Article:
FEATURE – How often do we hear the saying, “You can’t have too much of a good thing?” Especially after the holidays, this aphorism seems untrue, or at least in need of qualification. Each January, it’s pretty common to feel burdened by all we’ve partaken in over the holidays, hence the New Year’s resolutions to eat better, spend less and exercise more.
Resolutions are good things, but in the same way Newton’s Third Law of Motion says there’s an equal and opposite reaction to every force a body receives, it seems that for each New Year’s resolution we make, there’s often an equal and opposite failure in willpower. With February’s arrival, those failures may already be painfully obvious for some of us.
We got used to having leftover pie around the house in December, and when New Year’s Day rolled around and the scraps were gone, we may have felt a bit deprived, then dug into the chips and dip more than we otherwise might. It’s as if by not eating the piece of pie, we feel we’ve earned a “credit” toward overindulging in something else.
Research shows that our tendency to lose our resolve is heightened when we are depriving ourselves of other things we want. I don’t think there’s a magic trick for overcoming this; it’s human nature to set a goal, fall short and try again. But there are ways to perceive change as a positive thing, rather than a deprivation.
If eating better was one of your New Year’s resolutions, and now perhaps your February renewed resolution, my suggestion is to add things to your diet instead of focusing on taking them away. Having a pantry stocked with treats would undermine anyone’s healthy eating goals, so removing temptation is part of the equation. But while you’re choosing not to replace the Christmas candy with more junk, you have an opportunity to add things that will satisfy you, as well as help you meet your goals.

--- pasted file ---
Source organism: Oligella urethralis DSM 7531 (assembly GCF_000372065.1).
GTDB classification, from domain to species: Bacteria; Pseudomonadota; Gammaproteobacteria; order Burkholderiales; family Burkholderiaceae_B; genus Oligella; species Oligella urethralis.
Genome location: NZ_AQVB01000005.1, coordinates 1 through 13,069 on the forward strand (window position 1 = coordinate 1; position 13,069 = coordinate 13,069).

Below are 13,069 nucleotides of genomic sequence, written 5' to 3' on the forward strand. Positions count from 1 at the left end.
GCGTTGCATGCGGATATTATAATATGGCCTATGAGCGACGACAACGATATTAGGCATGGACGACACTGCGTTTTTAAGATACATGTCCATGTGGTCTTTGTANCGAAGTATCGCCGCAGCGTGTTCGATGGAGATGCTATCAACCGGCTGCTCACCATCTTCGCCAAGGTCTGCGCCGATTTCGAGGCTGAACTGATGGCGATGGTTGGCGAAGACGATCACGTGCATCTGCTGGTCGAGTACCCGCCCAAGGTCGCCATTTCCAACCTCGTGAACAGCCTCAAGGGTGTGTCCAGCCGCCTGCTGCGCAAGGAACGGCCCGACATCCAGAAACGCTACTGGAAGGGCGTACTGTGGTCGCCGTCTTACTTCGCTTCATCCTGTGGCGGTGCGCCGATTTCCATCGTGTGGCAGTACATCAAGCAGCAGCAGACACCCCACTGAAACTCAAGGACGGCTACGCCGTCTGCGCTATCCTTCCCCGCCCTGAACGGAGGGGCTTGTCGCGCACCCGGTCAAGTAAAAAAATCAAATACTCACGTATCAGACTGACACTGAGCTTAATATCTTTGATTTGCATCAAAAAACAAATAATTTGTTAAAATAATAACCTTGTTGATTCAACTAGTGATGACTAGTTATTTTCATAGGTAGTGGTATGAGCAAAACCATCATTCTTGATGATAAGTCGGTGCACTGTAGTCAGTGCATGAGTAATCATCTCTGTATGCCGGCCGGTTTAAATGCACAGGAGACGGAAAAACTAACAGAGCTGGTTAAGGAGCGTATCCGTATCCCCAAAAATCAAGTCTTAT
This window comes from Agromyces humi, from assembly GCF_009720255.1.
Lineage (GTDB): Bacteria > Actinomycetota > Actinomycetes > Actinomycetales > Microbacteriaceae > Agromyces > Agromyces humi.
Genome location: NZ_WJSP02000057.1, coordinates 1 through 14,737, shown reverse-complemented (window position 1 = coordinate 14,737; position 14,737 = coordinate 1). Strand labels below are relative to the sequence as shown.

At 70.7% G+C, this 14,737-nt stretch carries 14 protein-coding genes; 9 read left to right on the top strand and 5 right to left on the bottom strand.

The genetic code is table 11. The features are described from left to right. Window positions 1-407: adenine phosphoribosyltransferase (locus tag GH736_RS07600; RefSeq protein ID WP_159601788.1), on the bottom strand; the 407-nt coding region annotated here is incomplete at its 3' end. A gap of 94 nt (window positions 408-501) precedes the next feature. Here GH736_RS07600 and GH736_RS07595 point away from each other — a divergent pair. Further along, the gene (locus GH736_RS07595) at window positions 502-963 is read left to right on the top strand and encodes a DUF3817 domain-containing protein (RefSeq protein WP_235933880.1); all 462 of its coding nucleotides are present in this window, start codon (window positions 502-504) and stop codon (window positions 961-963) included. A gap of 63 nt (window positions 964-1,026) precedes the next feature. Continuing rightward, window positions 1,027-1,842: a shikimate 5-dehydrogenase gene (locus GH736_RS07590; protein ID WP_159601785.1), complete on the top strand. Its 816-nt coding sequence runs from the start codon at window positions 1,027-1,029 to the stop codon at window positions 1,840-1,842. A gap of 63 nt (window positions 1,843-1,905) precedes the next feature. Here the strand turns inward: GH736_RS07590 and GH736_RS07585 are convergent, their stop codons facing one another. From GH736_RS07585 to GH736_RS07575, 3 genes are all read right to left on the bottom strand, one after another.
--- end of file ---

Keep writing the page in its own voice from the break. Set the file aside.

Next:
When trying to use more fruits and vegetables, whole grains and lean protein in your meals and snacks, try thinking of how you are adding variety, rather than abstaining from “bad” foods. A simple, achievable goal is to add one vegetable or grain dish to your evening meal. You might try adding “five vegetables I didn’t eat last week” to your shopping list, choosing vegetables that catch your eye at the grocery store and then looking up simple ways to cook or otherwise incorporate them in your meals.
Try the same thing with grains and beans. If you have kids who are picky eaters, allowing them to choose new foods and helping prepare them piques their interest to taste them.
With snacks, portion control can be the most challenging part of eating right (this is a place where you have to be careful about adding). Try pairing each snack you eat with a full glass of water. You’ll feel fuller and give your body the cleansing hydration it needs. It also helps to put your snack on a plate, just as you would a meal, rather than eating out of the box. You’ll be surprised at how full the plate looks, and feel less inclined to grab another handful. And try making your snacks more than just one thing; for example, crackers and apple slices rather than a double portion of crackers.
When it comes to food, adding a variety of healthy items will short-circuit that pull toward indulgence we feel when we focus on cutting things out of our diets.
Written by Emily Updegraff for St. George Health and Wellness magazine and St. George News.
Updegraff teaches biology at Northwestern University. She studied plant genetics in her doctoral work and now enjoys reading and writing about food. A native of St. George, she lives with her husband and two children in the Chicago area.
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